Scheme 2

Intermediates generated by recombination of lysis products correspond to the definition of energy carriers provided that the height of the kinetic barrier of their spontaneous decomposition is sufficient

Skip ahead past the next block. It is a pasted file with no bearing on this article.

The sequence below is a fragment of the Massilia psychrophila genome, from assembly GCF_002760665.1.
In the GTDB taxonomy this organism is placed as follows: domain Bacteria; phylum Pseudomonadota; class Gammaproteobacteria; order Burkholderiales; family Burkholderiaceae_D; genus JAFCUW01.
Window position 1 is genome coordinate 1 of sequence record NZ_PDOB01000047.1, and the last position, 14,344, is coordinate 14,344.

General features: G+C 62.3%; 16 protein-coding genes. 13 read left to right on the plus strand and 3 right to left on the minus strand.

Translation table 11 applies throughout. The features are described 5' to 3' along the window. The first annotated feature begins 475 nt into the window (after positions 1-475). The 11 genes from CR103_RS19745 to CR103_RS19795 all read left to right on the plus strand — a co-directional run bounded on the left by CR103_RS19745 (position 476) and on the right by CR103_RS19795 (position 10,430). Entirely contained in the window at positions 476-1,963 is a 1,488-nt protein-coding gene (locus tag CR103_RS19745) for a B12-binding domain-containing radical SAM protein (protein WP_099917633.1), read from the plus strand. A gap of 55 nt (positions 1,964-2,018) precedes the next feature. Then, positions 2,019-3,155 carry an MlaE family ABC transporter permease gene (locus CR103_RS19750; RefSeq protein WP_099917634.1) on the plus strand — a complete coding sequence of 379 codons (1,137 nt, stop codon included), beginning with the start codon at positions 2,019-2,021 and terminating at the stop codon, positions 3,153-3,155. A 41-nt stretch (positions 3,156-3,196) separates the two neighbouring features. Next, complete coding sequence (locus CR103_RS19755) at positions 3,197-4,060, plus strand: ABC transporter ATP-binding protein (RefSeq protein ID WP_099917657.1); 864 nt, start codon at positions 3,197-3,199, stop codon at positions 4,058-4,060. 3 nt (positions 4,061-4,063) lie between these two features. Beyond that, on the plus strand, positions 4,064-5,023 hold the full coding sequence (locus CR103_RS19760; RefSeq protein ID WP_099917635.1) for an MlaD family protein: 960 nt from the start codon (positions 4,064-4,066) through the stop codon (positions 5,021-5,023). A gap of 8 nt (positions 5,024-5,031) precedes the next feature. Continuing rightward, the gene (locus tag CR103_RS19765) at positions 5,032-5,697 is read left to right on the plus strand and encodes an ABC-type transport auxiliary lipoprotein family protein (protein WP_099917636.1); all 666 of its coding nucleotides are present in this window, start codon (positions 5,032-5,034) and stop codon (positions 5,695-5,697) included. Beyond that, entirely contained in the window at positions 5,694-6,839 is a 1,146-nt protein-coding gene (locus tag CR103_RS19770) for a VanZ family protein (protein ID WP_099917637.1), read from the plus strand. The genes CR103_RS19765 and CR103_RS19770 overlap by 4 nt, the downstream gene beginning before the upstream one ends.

In Table 2 are presented the values of the free energies of hydrolysis of some low-molecular weight compounds calculated from literature data. It is worth to notice that activation in upper layers of the atmosphere (as well as in space), merely as a result of the very dry environment, is likely to favor the formation of organic derivatives in a dehydrated state compatible with a subsequent delivery of energy by hydrolysis upon transfer into liquid water. Some of these molecules containing double or triple covalent bonds are able to supply a substantial amount of free energy upon hydrolysis. It can be observed from the values displayed in Table 2 that the low-molecular weight molecules involving CC (acetylene) and CN (α-aminopropionitrile, hydrogen cyanide) triple bonds can in principle sustain the formation of all important biochemical intermediates of Table 1. This ability may be extended to many other species formed through reducing atmosphere activation or found in the interstellar media (Guillemin et al. 2004; Thaddeus 2006) that include these functional groups such as other aminonitriles (Lazcano and Miller 1999; Pascal et al. 2005), cyanamide, or cyanoacetylene. It is worth noting that sparkling neutral atmospheres also produces amino acid precursors (Cleaves et al. 2008) together with oxidized nitrogen species that are able to deliver energy to the system as well (Commeyras et al. 2004). By comparison, the inorganic process leading to pyrite and claimed to be able to give rise to a protometabolism in hydrothermal systems (Wächtershäuser 1988) is unable to lead to the formation of the essential biochemical intermediates of Table 1 in a favorable way for free species in solution in the absence of further thermodynamic stabilization. Another low-molecular weight organic molecule, formaldehyde, important as a chemical starting material for several abiotic synthetic processes and in principle able to release energy by hydration in its dehydrated state, has not been mentioned in Table 2 because of the fast kinetics of the hydration process (Bell and Evans 1966) that does not fit the kinetic barrier requirement. However, in addition to hydrolytic transformations and processes indicated in Table 2, other reactions derived from the reactivity of formaldehyde and similar species could be considered as resources of energy. This is the case for example of the transformations of aldehydes and ammonia into amino acid thioesters intermediates promoted by thiols (Wieland et al. 1955a; Weber 1998) in agreement with the high chemical potential of sugars through redox disproportionation (Weber 2000). Moreover, a direct contribution of photochemistry to early metabolisms seems to be achievable for example through the photochemically assisted and uracil-catalyzed formation of acetyl phosphate from thioacetate recently described by Hagan (2010). Acetyl phosphate formed in this way could be sufficient to drive many protometabolic processes, but the comparison of free energy potential displayed in Table 2 makes the formation of aminoacyl adenylates unlikely from simple acyl phosphates. It is tempting to suggest that substituting thioacetate for α-amino thioacids in this photochemical process might in principle lead to activated thioesters or disulfides that have already been observed (Wieland et al. 1955b; Weber 2005; Maurel and Orgel 2000) to yield α-amino acid N-carboxyanhydrides intermediates, which are within the 50–70 kJ mol−1 range considered here (Pascal et al. 2005) and can act as aminoacyl adenylate precursors (Biron et al. 2005; Leman et al. 2006).